“The uniqueness of each museum collection means that scientists routinely make pilgrimages worldwide to visit them. It also means that the loss of a collection, as in the recent heart-wrenching fire in Rio de Janeiro, represents an irreplaceable loss of knowledge. It’s akin to the loss of family history when a family elder passes away. In Rio, these losses included one-of-a-kind dinosaurs, perhaps the oldest human remains ever found in South America, and the only audio recordings and documents of indigenous languages, including many that no longer have native speakers. Things we once knew, we know no longer; things we might have known can no longer be known.
But now digital technologies — including the internet, interoperable databases and rapid imaging techniques — make it possible to electronically aggregate museum data. Researchers, including a multi-institutional team I am leading, are laying the foundation for the coherent use of these millions of specimens. Across the globe, teams are working to bring these “dark data” — currently inaccessible via the web — into the digital light….
The sheer size of fossil collections, and the fact that most of their contents were collected before the invention of computers and the internet, make it very difficult to aggregate the data associated with museum specimens. From a digital point of view, most of the world’s fossil collections represent “dark data.” …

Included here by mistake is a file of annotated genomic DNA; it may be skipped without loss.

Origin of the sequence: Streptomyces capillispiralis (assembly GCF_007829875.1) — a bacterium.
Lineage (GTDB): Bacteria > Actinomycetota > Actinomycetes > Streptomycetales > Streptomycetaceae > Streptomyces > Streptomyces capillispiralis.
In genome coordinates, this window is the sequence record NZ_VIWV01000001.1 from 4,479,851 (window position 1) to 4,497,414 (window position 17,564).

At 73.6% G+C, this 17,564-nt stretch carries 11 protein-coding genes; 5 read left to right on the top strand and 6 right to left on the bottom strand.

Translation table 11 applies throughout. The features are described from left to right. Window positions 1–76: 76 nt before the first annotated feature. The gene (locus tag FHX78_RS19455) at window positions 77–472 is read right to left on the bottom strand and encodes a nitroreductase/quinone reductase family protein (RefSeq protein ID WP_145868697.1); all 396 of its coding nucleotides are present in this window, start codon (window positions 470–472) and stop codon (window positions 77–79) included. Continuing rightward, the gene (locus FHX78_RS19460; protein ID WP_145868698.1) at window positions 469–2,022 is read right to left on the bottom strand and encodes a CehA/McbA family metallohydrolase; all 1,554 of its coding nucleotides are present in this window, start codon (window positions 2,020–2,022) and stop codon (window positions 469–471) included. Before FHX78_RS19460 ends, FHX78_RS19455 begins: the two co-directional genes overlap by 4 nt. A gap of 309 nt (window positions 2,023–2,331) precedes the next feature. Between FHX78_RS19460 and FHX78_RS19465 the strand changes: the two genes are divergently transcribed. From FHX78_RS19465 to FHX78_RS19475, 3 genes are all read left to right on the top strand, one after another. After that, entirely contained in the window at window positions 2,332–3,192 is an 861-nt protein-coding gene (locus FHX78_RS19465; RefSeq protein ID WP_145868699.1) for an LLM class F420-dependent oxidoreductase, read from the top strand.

The Integrated Digitized Biocollections (iDigBio) site hosts all the major museum digitization efforts in the United States funded by the current NSF initiative that began in 2011….
Our group, called EPICC for Eastern Pacific Invertebrate Communities of the Cenozoic, quantified just how much “dark data” are present in our joint collections. We found that our 10 museums contain fossils from 23 times the number of collection sites in California, Oregon and Washington than are currently documented in a leading online electronic database of the paleontological scientific literature, the Paleobiology Database….”